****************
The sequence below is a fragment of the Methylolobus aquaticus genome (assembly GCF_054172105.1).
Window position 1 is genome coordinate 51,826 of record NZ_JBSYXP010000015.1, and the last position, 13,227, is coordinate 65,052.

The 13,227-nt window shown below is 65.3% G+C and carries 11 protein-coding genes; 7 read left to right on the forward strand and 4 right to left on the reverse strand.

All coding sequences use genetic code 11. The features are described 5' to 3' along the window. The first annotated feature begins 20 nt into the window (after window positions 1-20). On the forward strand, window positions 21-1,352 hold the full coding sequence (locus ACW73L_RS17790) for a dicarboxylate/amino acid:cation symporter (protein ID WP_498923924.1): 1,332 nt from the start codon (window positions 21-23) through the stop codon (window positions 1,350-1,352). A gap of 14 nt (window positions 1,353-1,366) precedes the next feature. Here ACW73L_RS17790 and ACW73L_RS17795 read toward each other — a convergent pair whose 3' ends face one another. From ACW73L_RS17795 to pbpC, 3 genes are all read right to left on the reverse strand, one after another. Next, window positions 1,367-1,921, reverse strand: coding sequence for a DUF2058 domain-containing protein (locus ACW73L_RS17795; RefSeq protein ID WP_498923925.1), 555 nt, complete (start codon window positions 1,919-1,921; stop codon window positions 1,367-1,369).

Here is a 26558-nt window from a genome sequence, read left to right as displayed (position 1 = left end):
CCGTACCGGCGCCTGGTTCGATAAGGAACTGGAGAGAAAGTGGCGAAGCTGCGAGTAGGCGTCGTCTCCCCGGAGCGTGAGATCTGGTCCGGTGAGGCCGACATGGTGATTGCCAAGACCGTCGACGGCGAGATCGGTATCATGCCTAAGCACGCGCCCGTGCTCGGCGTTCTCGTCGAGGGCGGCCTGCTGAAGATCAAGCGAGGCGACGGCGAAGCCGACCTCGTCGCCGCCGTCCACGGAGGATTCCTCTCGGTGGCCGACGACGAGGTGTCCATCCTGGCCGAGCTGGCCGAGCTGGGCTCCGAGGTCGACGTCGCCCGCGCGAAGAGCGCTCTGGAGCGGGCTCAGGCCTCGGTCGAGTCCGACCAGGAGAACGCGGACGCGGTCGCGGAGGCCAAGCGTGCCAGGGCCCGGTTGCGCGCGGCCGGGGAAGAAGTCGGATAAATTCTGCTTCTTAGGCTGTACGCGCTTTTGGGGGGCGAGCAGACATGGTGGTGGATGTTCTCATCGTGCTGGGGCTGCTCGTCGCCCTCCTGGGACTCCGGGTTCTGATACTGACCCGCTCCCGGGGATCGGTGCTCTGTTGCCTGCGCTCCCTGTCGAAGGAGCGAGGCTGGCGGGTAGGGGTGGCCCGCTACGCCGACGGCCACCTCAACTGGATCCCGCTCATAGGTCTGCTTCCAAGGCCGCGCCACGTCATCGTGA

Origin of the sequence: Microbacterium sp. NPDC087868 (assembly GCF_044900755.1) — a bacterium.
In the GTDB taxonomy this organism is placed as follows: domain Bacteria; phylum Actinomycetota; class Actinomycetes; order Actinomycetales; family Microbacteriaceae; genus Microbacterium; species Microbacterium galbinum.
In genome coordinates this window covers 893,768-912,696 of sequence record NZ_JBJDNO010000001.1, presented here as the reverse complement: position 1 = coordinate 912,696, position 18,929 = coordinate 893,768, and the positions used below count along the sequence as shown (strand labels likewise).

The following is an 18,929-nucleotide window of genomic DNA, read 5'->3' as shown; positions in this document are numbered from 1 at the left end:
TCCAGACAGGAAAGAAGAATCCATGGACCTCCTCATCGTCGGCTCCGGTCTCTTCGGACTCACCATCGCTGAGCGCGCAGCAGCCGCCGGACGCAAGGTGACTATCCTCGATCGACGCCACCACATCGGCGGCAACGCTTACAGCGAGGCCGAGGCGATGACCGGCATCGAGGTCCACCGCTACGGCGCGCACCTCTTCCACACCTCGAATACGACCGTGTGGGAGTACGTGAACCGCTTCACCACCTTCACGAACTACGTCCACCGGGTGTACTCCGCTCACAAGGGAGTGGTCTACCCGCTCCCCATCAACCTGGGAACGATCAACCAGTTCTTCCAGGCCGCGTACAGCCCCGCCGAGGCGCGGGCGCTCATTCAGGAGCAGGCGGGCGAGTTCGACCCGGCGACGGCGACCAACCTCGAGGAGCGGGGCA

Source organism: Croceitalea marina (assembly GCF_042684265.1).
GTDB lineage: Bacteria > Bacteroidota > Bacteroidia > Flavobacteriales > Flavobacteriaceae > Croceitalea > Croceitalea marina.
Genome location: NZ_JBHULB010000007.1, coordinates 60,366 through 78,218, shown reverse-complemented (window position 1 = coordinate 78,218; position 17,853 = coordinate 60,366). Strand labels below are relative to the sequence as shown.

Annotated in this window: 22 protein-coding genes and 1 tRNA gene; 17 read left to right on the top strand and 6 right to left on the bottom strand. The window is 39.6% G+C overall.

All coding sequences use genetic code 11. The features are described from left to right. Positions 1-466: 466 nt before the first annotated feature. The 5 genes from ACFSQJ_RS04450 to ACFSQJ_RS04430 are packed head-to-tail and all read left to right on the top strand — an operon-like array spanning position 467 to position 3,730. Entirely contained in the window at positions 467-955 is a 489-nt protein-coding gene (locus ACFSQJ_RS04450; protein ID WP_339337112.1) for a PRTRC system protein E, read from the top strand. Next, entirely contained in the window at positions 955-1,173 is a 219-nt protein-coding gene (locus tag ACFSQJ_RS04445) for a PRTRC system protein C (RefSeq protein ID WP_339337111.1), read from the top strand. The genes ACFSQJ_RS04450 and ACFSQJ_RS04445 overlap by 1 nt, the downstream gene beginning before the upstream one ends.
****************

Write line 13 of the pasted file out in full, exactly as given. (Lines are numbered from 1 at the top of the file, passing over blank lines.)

GTDB lineage: Bacteria > Bacteroidota > Bacteroidia > Flavobacteriales > Flavobacteriaceae > Croceitalea > Croceitalea marina.